4. 127 Hours – I’m not a big fan of Danny Boyle. I loathed Slumdog Millionaire (2008) and have never been completely wowed by his other films that I have seen. But what he has done here is nothing short of genius, crafting a film that will engross the mainstream and also wow film nerds such as myself. He achieves this through his innovative use of snappy editing and music, an approach that could have been tacky but instead allows a window into a man’s mental state. You have to remember this is a 93 minute film about a man stuck under a rock, and also a story where everyone knows the ending and the two earlier dramatic highpoints. The way that Boyle builds the tension to these moments is great, continual close-ups of an arm you know will soon be gone, and drawing the moments out before shocking you with the punchline. It is also great to see a real life ‘hero’ who is not whitewashed and perfectly likeable. He is a real smug, arrogant dude and it is this arrogance that ultimately leads to his ordeal. From the very first brilliant shot of a teeming crowd of people, to contrast with what follows, this excellent film is perhaps the year’s sheerest expression of creativity.
3. Pina – This is a film I would not have suspected would be on here at the start of the year. I was intrigued to see it, even excited – Wim Wenders working in 3D of course. But what I was confronted with was a downright assault on the senses, a film that like Sucker Punch, was like nothing I had ever seen (but in very different ways). This is essentially an ode by Wenders to his old friend, dancer and choreographer Pina Bausch. Much of the film is Braun’s work being performed by the dancers she worked with. I’m no fan of dancing, but these performances were like nothing I had ever seen. Each sequence was in a different, stunning locale, which was incorporated into the work fantastically. Dirt, chairs, a boulder, pools of water on the ground, were all utilised by these amazing performers to enhance the wonderful movement of their bodies. These performances are interspersed with the dancers recounting their memories of their teacher and guide. This is achieved by a voiceover over the top of a close-up of the person’s face not saying anything. This is a daring approach by Wenders and it somehow makes what is being said have more depth. What Wenders’ has crafted here is, for me, the first truly essential experience of this 3D age. Not one where 3D just makes it look slightly cooler, but one where the medium is integral to the spectacle.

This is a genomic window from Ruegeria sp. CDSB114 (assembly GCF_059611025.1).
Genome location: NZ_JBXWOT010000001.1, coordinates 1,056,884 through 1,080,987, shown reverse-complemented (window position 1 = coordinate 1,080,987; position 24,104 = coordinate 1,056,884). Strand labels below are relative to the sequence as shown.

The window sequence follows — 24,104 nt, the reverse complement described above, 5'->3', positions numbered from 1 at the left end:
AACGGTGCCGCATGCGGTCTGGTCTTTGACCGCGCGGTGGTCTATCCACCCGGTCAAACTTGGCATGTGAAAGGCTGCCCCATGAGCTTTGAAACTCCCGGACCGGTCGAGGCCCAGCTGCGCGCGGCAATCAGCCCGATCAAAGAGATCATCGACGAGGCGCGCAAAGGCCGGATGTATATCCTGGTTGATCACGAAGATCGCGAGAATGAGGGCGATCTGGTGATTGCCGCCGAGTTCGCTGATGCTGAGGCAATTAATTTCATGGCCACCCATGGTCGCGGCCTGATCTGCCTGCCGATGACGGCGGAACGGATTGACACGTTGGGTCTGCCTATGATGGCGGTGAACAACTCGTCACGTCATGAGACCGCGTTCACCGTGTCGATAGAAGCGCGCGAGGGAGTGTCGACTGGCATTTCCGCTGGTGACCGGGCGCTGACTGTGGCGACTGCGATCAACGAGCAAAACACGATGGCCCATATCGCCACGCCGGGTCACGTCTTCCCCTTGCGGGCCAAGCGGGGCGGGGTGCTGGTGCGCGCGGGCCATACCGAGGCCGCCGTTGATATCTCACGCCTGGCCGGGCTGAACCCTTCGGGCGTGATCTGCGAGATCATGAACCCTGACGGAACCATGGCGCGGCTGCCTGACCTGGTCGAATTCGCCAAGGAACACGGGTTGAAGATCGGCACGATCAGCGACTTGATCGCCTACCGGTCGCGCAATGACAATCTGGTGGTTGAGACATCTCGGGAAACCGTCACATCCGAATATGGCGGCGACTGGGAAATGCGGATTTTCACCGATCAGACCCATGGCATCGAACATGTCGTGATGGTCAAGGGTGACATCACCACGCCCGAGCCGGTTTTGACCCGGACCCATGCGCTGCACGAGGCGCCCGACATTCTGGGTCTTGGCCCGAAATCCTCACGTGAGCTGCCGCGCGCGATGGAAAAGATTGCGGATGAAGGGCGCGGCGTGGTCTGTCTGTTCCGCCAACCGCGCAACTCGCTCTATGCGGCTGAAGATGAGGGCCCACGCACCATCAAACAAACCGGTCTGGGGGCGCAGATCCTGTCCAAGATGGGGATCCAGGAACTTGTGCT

2. Drive – This starts with lurid, fluoro pink opening credits and features a protagonist who rocks a denim jacket and a toothpick in his mouth. So yeah, in part it’s a wonderful 80s genre throwback. As the story progresses it evolves into a crime film, far better than any you have seen this year with gangsters, shady dealings, getaway cars and a couple of bursts of ultra-violence. In yet another way, the film is meditative with Gosling’s unnamed protagonist moving through this world barely uttering a word. When he needs to make a point, he lets his actions do it. Yet despite this he builds up relationships, almost by osmosis with a young single mother (Carey Mulligan in one of the performances of the year), her son, her husband who is released from prison and the underworld figures who populate his everyday life. What I’m trying to get at is that this is a film of untold depth. It works on many levels and engages on all of them at the same time seamlessly. It is all delivered in a style that is intriguing, elliptical and original. The soundtrack is the best this year, and one of the best I can remember, with the music perfectly lifting the film up a notch whenever the director feels it needs to. This is the kind of audacious filmmaking that Hollywood should be looking to nurture and develop.
The Second Ever Kick-Ass Award for Favourite Film of the Year:
The Tree of Life – Terrence Malick is a visual poet, and this may well be his finest hour. For me, it is my favourite of his films. It is a challenging work, I cannot remember a mainstream release that was so ambitious. But aside from all that it is also bloody enjoyable. It was my most anticipated film of the year, and it managed to both confound and exceed those expectations monumentally. The film transports you to not one but many places, daring to attempt to encompass the relationship between the personal and the universal that we all have to come to terms with. Sometimes joyful, sometimes heart wrenching, sometimes searing with passion is both this film and the life it reflects. The film has its detractors, and I can understand why. If I didn’t like the film I would label it pretentious. But I love it so it is ambitious. One of Malick’s great gifts is that he makes incredibly deep films, but they don’t seem to be straining to beat you over the head with just how deep they are. It sounds dramatic, but this film seeped deep into my very being and has stayed there. It is also great to see a filmmaker like Malick using special effects to pad out his vision, and he does so in a long sequence that essentially tells the story of the universe. Never have you seen dinosaurs onscreen like this. I could go on and write many thousands of words lauding this film and exploring its thematic depth, wondrous performances and the philosophy that underscores it. But instead I will simply close with this: not only is this my film of the year, it is one of my favourites ever and I genuinely believe that this is a film that will still be discussed, examined and enjoyed for decades to come.